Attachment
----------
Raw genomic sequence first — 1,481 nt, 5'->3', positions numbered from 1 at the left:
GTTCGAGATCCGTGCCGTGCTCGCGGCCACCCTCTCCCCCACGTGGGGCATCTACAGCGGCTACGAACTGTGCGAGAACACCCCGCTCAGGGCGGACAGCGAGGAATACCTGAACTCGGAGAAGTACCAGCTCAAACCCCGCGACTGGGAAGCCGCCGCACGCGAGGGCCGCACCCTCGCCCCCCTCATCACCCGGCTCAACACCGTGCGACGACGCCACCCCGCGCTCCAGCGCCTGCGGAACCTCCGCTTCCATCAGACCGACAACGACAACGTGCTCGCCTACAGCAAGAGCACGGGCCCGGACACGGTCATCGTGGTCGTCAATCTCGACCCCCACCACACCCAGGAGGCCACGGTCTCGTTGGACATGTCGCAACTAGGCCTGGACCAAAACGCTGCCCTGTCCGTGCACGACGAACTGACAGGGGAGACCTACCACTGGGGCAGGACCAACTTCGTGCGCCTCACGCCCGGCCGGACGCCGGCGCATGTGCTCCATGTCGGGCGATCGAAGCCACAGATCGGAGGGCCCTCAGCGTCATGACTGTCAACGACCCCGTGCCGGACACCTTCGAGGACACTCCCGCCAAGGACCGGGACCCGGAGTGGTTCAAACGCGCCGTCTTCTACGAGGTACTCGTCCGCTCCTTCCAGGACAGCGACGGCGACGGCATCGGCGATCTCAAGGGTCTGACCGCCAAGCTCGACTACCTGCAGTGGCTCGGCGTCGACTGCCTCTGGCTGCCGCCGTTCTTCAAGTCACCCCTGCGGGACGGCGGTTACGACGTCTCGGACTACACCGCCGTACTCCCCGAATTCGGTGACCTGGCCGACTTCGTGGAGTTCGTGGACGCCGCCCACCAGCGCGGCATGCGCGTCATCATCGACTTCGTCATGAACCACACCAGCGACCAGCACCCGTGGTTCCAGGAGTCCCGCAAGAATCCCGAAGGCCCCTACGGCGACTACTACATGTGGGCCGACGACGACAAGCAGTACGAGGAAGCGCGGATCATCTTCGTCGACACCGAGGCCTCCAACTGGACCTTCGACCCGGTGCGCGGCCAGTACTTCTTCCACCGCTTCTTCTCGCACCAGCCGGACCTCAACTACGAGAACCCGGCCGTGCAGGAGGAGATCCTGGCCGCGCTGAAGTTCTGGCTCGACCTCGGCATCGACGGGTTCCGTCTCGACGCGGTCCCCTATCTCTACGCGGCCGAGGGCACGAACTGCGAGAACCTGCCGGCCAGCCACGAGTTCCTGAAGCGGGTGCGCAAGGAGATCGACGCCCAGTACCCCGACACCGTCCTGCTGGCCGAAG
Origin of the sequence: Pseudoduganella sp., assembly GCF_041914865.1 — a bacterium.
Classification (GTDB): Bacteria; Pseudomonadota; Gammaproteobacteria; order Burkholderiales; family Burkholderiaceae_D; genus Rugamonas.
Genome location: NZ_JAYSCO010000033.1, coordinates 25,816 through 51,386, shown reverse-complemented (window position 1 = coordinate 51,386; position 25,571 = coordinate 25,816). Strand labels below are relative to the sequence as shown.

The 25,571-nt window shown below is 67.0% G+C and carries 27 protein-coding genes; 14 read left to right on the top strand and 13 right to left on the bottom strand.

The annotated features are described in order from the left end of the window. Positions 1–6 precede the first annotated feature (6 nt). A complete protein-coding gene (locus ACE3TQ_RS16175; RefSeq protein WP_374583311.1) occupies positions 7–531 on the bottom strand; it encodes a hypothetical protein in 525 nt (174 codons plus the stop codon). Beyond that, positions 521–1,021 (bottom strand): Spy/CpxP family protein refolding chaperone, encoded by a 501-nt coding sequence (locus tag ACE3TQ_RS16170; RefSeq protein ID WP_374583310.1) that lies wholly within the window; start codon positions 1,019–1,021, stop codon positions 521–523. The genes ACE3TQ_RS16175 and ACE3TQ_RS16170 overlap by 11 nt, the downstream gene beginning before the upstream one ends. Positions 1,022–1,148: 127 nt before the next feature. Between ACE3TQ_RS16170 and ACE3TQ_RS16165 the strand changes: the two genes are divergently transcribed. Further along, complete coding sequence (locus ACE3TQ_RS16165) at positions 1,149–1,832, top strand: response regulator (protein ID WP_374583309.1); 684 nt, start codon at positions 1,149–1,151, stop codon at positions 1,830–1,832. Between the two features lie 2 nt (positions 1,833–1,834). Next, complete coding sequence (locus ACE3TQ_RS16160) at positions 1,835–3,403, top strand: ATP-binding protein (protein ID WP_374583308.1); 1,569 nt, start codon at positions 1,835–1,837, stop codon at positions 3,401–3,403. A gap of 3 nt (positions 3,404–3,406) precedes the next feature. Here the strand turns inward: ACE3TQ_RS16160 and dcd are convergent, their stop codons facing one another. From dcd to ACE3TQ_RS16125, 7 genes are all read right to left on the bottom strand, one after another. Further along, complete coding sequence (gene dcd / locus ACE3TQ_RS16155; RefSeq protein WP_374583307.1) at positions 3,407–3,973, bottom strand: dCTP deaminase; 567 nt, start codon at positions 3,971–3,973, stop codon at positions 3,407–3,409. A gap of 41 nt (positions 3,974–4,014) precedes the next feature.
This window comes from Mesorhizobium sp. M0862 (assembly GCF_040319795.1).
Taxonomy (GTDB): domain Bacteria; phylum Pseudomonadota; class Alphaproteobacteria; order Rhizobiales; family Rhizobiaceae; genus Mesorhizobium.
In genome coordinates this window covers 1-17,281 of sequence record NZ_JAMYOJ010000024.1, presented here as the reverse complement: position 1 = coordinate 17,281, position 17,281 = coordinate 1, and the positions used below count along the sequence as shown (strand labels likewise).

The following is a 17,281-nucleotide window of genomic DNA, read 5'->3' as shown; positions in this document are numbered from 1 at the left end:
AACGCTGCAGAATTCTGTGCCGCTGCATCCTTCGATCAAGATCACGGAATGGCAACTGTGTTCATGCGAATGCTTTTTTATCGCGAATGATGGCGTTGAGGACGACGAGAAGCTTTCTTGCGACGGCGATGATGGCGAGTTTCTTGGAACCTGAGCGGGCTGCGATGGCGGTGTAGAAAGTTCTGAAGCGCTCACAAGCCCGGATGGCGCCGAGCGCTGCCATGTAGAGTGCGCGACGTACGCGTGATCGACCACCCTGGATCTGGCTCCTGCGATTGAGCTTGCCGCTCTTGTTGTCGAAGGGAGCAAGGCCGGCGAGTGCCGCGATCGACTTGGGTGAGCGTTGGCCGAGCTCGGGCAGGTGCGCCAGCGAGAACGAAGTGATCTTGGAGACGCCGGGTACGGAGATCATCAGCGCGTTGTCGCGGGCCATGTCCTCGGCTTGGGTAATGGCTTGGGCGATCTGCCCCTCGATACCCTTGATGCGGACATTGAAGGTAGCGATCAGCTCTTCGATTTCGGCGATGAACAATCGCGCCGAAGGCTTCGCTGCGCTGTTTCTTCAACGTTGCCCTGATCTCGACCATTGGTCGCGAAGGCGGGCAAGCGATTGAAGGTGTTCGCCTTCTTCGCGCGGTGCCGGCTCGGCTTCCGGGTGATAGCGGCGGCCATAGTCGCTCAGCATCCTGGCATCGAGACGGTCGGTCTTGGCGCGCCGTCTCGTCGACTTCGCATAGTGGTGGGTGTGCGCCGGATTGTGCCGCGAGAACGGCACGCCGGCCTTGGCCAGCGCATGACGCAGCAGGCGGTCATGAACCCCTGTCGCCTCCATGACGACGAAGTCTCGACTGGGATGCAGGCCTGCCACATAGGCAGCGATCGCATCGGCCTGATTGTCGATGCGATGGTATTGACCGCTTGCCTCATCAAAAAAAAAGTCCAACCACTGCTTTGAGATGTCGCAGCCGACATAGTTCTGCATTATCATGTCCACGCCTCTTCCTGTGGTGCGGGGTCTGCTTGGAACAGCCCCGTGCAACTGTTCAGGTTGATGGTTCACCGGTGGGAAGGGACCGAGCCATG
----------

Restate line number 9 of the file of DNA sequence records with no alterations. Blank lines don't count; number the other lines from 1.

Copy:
Taxonomy (GTDB): domain Bacteria; phylum Pseudomonadota; class Alphaproteobacteria; order Rhizobiales; family Rhizobiaceae; genus Mesorhizobium.